Introducing Length and Perimeter for High school Students
Although this topic is vigorously taught in primary, we still receive some students that struggle with it in High School. Depending on the class, I would possibly complete a quick quiz to gauge their level, then possible start at Stage 3 (I posted some web-links that would automatically generate perimeter and area of basic shapes. Stage 4, however, starts to introduce Circles and the figure pi.
There are typically three type of students who will leave your lesson.
Student A: Will completely get the entire picture and be able to infer their learnt skills to other areas of Mathematics.
Student B: Will be able to apply the practical applications of the formula but may unfortunately have not fully grasped the full picture!
Student C: Will not be able to apply or just rote learn the formula and forget it before they even begin to line up for lunch at the canteen.
Thankfully I have had all three types of students (and mixed variations) after all my lessons. But you might ask how?
Well according to John Hattie, the classroom teacher/parent is the most powerful resource for student success, but starting out as a new teacher of mathematics I wouldn’t or couldn’t apply the best practices in my classes ALL THE TIME.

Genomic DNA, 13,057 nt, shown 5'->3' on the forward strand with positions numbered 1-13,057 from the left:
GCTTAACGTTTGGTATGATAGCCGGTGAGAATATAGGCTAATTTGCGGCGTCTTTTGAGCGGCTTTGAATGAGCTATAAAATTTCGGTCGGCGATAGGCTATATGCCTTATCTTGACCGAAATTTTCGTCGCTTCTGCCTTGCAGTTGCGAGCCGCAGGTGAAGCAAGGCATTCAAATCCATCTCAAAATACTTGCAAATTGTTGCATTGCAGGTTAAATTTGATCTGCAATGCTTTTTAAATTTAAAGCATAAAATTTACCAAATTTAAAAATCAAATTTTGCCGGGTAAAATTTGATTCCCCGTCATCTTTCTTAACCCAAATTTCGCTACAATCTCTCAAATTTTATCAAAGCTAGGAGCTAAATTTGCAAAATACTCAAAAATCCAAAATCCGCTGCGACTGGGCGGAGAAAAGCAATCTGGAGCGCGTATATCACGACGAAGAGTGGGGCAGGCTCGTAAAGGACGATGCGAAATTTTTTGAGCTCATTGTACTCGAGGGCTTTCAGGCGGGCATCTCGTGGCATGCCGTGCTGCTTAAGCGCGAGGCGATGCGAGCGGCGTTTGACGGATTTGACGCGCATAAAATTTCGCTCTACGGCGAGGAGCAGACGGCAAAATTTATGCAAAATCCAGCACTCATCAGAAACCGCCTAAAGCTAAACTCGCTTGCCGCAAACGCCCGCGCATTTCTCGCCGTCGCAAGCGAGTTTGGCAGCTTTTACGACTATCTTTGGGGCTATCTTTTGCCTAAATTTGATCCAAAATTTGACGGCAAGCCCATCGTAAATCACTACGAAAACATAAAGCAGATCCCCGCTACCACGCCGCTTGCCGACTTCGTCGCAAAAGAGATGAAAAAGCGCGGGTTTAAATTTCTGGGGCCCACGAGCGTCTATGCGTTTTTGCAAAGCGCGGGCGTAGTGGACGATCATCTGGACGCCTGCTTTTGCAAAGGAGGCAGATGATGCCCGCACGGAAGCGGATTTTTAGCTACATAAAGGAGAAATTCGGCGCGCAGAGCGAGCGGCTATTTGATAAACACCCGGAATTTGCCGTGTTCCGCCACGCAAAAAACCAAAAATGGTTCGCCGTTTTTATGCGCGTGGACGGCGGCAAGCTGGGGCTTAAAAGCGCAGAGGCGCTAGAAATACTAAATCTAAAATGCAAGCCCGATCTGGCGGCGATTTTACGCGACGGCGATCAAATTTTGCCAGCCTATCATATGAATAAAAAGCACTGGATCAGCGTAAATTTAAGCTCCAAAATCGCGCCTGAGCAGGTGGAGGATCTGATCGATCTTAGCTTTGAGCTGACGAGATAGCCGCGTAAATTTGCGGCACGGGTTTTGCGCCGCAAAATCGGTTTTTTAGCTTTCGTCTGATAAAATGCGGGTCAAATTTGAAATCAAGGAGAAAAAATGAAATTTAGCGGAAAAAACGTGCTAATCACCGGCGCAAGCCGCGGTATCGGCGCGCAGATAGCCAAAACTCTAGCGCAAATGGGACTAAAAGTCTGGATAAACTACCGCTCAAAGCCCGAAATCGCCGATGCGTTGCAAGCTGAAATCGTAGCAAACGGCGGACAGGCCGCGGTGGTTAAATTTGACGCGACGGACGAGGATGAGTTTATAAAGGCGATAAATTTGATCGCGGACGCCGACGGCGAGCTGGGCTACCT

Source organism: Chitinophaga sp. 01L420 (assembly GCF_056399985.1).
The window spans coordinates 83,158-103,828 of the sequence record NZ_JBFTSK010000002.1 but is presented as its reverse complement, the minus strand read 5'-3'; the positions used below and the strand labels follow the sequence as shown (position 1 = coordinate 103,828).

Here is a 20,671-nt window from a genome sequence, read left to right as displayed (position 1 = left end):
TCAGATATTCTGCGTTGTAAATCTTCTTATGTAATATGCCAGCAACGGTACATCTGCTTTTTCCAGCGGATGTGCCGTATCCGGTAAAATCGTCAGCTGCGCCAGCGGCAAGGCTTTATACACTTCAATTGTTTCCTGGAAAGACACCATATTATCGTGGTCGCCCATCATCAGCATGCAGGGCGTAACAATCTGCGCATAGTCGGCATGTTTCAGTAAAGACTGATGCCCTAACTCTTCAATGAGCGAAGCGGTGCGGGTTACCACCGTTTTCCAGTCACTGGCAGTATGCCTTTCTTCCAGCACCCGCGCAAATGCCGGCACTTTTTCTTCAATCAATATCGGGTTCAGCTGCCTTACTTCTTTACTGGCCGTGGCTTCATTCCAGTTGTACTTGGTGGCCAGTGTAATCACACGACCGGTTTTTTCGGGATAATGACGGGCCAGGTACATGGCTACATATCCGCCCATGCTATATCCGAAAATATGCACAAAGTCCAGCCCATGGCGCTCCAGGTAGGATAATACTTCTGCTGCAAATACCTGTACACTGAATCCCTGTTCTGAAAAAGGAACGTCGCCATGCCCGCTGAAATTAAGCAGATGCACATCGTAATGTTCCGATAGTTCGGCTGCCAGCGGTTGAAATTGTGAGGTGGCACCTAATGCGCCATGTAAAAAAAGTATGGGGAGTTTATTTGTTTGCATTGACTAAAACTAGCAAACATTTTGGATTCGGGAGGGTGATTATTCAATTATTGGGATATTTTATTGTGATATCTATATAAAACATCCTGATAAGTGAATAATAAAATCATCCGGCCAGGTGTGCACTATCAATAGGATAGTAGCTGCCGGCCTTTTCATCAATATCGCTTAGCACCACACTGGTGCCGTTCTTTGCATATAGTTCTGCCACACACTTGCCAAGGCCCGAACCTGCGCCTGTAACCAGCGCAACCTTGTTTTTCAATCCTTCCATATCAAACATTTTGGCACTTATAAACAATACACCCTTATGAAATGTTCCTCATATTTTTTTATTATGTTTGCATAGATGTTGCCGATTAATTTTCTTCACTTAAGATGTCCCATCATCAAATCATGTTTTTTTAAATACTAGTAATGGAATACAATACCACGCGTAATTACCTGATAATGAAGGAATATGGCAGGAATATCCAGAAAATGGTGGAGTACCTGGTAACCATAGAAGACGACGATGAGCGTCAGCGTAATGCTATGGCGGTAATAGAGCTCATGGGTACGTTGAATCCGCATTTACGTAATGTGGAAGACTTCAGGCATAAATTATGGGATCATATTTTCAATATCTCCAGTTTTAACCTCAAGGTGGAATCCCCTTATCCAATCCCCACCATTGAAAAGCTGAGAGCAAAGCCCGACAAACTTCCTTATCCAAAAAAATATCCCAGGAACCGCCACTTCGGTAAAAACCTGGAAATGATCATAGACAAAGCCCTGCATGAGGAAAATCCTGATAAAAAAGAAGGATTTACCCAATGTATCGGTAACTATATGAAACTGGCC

Why? Inexperience, wondering if the lesson will fall apart, not knowing my students well and how they learn. It’s a learning curve! After some time of experience, I can actually proclaim that I can successfully teach these concepts with complete confidence to any class of any level. I am a firm believer that any student can learn anything (provided we have all the time in the world.
I have attached some resources in my Webpage and you are more than welcome to copy, edit, download, republish, and use freely. You can even take out my tacky logo ( I was just a little excited), because I am a firm believer of Free education for all. The worksheet I created can be used as a quick quiz to differentiate learning abilities, but it can also serve as a differentiation activity on its own. For instance, you can repeat the questions I created using decimals! Or repeating the same worksheet with different numbers at the end of the topic to test understanding.
I also used a graphic software by the name of Geogebra, but honestly you can just as well do it with a piece of paper, and any circular objects or circular lids at home. In one class I used the formula and then we went backward to work out what is pi.
Please leave me your feed back.
How did you go with the resources?
What worked what didn’t?
When was your best or worst lesson when you introduced a new concept in Mathematics?